Friday, 27 March 2015

Time to Reinforce Sovereignty

Time to Reinforce Sovereignty 

Dr Geeta Madhavan

Published in  The New Indian Express 
Thursday 27 March 2015

Ever since the term global village became fashionable and the idea of a shrinking world became universally accepted as a positive move, the concept of sovereignty has been considered as outdated and archaic. Subsequent to  the two devastating  World Wars   the United Nations Organization  was established to uphold the  common goals  of humanity and to ensure that all nations would act in the best interest of all mankind and have common purposes in matters affecting global issues .Therefore ,those who considered the element of  sovereignty as essential for the creation ,existence and identification  of nations were often questioned for upholding the theory and criticized for being antiquated in a world that was promoting  and celebrating multilateralism.  Nations which had thus far acted independently for their self-gain seemed to agree to act in concerted moves to promote multilateralism.
Following the two devastating World Wars, nations sought to come together to build a safe world ensuring  peace and security for all mankind. The outcome of this excitement was that countries and their leaders began to believe that for the general wellbeing of all people , nations should no longer think solely in terms of national issues and that global concerns should be paramount in framing national policies. Elated analysts regarded these actions as the end of the narrow reading of the principle of sovereignty as recognized by international law.  The world, it seemed, had moved beyond national self- interest and finally recognized  inter- dependence for existence, even when these other countries lay beyond their regions and were not in geographical proximity to each other.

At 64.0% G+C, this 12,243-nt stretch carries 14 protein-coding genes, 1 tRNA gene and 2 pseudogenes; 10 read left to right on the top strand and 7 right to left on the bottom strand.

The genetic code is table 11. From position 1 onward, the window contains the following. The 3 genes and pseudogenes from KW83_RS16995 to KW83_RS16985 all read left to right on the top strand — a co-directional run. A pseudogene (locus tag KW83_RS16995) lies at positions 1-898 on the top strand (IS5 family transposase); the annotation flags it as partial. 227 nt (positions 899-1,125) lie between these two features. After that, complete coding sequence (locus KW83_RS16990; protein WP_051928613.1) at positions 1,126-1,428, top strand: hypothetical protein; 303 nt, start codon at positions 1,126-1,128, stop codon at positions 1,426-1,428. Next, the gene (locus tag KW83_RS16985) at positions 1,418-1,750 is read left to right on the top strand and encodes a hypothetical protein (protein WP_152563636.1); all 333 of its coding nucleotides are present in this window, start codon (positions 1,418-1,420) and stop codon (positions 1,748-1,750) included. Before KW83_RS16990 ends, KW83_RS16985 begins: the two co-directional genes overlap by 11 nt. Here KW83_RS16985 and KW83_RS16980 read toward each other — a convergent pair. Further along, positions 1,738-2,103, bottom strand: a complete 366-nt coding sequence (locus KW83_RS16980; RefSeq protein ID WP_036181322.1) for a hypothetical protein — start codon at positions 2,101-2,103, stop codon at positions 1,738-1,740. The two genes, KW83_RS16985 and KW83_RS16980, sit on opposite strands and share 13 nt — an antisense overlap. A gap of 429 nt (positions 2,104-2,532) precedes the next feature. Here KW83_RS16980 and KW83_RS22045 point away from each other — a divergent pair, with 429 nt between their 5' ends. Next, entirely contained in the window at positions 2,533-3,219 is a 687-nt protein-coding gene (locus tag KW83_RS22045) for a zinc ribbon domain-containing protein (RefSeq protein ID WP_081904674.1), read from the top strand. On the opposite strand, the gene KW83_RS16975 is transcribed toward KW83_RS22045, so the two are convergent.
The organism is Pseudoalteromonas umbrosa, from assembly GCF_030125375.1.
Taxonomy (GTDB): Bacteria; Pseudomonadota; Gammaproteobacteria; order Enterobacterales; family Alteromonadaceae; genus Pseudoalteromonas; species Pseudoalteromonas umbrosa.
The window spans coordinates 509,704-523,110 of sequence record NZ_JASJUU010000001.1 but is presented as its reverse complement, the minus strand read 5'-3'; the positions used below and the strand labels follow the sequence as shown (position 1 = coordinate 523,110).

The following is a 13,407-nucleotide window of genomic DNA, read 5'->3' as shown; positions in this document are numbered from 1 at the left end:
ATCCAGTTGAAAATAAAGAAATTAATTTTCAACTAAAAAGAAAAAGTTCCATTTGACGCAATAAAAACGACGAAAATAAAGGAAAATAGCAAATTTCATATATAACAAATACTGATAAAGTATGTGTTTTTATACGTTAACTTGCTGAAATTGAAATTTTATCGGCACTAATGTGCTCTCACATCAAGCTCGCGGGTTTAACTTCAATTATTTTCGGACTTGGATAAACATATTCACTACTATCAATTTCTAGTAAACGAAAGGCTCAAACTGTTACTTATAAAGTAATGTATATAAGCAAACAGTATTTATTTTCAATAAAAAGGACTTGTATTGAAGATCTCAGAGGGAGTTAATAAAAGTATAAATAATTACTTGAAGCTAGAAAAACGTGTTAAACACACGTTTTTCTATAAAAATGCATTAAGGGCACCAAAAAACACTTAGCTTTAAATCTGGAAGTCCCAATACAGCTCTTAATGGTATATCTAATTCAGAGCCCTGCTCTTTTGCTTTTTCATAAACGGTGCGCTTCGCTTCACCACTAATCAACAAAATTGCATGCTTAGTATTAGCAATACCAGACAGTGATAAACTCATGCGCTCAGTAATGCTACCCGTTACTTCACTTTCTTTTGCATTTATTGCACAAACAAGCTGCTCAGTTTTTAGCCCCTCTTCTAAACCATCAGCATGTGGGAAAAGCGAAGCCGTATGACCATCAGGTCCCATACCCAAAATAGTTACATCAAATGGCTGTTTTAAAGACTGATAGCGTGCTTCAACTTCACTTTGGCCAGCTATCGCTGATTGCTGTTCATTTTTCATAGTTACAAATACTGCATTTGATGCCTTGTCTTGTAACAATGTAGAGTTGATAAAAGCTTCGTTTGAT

.The concept of sovereignty, however, is the essence of the existence of nations. Sovereignty is the ultimate power, authority and jurisdiction of the ruling entity over a territory and its people. The ruling authority may be created or may exist in diverse forms as monarchy, autocracy, democracy or any other form. A sovereign authority is recognized as the power which   can administer its own territory and create laws without external influence subject  to equity and justice and with regard to the established principles of international law.  In that sense, it means that no foreign power has any authority within the territorial limits of a country or upon its citizens within that territory.   It is based on the simple theory that nations  have a right to rule their territory and a duty to protect their territorial integrity and ensure the safety and security their  citizens and within that reasonable power, can do all such actions as required to ensure it. Along with these powers international law  placed upon nations the responsibility to ensure that no such actions take place within their territory that cause damage to others. The power is further restricted by those principles that recognize and govern those areas regarded as “common heritage of all mankind” e.g. the high seas.